A Tale of Two Translations
The Pearl of Great Price is composed of the Book of Moses (which is actually Joseph Smith’s version of the first several chapters of Genesis), the Book of Abraham, Joseph Smith’s version of Matthew 24, excerpts from the History of the Church, and the Articles of Faith.
The Book of Moses
We have in the Book of Moses something quite remarkable. It does not claim to be a translation of an ancient text, but it is more than mere commentary. It is actually a selection from the Joseph Smith Translation — sometimes (and more appropriately, in my opinion) called the “Inspired Version” — of the bible. The word ‘translation’ in Joseph Smith Translation is misleading. As I said, Joseph was not working from a source text (other than his own KJV bible).
The text itself has actually undergone quite a few changes (see this discussion), the most significant and substantial of which occurred early on. From what I gather (and I am no specialist), Joseph began work on the JST almost immediately after the organization of the Church. The earliest MS we have dates back to June 1830 — two months after the founding. About 9 or 10 months later, Joseph returned to the project and substantially revised his original revelation. Kent Jackson (see the link above) writes,
Some of those [revisions to the text of the Book of Moses] are editorial in nature and clarify and smooth out the words of the dictated text. But others are inspired additions and corrections that provide new insights or even change the meaning of what had been written before.
So, this was not a case of the windows of heaven being opened and Joseph simply dictating what he saw. It was an unfolding–a gradual accretion of inspiration–that occurred over months and years.
The Book of Moses contains some of the most beautiful passages in Mormon scripture. In addition to the wonderful teachings on the page, the process of how we came to have them should teach us something about the nature of revelation.
The Book of Abraham
The Book of Abraham is perhaps the most problematic of Joseph’s scriptural productions, and it tops the list of historical issues that shake people’s faith in the truth claims of the Church (at least according to John Dehlin’s survey of doubters). Learning more about the Book of Abraham certainly caused me to reexamine my own views on revelation and and the nature of scripture. From the evidence, it is hard for me to believe that the scripture we have was translated in any straightforward sense of the word from the actual papyri in Joseph’s possession at the time.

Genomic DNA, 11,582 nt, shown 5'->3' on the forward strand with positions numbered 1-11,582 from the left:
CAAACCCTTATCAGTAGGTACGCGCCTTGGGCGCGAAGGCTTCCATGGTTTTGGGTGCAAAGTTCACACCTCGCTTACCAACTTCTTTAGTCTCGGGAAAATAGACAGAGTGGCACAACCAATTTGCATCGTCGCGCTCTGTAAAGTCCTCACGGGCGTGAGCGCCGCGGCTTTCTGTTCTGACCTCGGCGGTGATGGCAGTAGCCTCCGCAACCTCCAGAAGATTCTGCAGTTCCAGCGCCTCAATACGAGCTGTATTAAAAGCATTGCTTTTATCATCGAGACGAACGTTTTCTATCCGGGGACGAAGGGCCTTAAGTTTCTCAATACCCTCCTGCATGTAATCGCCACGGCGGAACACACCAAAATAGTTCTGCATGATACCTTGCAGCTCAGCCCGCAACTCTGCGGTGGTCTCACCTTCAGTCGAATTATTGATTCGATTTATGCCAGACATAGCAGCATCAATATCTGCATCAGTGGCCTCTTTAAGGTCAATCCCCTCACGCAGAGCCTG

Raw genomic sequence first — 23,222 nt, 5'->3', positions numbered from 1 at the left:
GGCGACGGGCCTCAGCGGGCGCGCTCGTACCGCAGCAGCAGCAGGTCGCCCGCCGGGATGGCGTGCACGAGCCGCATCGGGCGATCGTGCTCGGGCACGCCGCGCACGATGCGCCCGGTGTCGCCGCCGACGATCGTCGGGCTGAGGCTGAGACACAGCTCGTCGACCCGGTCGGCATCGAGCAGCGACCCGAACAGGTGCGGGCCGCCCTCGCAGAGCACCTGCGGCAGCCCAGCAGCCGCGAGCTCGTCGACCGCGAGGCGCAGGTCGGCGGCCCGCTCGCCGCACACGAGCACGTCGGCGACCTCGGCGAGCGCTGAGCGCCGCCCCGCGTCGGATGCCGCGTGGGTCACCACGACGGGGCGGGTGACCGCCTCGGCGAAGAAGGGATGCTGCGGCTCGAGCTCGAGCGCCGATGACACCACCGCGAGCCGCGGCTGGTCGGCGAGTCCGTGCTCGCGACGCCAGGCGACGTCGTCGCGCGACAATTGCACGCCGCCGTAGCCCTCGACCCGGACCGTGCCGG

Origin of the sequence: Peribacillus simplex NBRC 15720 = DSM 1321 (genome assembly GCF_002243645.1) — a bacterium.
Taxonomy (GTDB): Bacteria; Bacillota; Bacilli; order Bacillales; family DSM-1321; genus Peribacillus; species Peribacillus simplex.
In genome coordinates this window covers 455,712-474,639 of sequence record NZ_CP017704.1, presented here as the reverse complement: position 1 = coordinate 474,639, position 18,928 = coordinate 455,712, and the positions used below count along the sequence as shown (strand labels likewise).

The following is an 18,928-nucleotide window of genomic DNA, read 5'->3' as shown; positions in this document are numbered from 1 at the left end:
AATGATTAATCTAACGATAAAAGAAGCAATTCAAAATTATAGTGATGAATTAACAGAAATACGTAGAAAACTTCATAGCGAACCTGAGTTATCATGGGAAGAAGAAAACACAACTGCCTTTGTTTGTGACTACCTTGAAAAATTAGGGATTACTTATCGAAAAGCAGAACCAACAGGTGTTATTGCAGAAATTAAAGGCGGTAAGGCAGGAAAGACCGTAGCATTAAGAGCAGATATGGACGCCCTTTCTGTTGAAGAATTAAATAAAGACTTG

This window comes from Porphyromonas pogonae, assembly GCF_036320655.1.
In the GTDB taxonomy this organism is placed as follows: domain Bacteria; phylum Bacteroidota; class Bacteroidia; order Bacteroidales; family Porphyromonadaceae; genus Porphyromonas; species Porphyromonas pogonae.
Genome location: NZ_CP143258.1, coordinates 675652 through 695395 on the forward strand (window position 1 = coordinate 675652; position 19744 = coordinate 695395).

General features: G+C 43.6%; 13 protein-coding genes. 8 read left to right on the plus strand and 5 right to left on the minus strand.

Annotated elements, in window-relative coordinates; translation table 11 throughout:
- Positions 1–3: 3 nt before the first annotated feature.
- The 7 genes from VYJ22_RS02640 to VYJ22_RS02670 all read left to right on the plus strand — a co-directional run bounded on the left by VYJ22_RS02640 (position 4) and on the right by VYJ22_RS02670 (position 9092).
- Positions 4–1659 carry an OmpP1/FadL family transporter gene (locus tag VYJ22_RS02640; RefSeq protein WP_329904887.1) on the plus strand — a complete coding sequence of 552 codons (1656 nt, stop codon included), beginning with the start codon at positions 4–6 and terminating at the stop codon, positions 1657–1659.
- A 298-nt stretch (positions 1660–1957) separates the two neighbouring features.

Why would he claim to have translated the papyrus? During his translation, Joseph went so far as to create a dictionary of Egyptian hieroglyphs to aid the work of translation. It seems apparent that he believed (or wanted people to believe) that he was actually translating the papyri in the usual sense of the word.
Beyond its origins, the text itself is considerably stranger and (to my mind) more problematic than most anything else we have canonized of Smith’s writings. Among other gems, we have references that seem to corroborate the dubious ‘curse of Ham’ theology (1:24), Kolob and other bizarre astrological references (3:4), and it all seems to end rather abruptly (before we even get to the Fall).
The best of times… the worst of times…
So, where can we go from here? One possibility is to just throw it all out. I can respect this decision. At times the weight of the evidence against the divinity of Joseph’s calling seems to far outweigh any supporting evidence.
Another possibility is to uncritically accept it all. If you’ve read anything else that I have written so far, you know that I don’t think this is very defensible (and if you are still reading, you probably agree).
As with so many things in life, I think the correct answer lies somewhere between the two extremes. Having an open canon is a wonderful blessing, but it is also a weighty responsibility. It calls us to critically evaluate scripture. We should be ready to accept the good, but we also need to be willing to let go of the bad.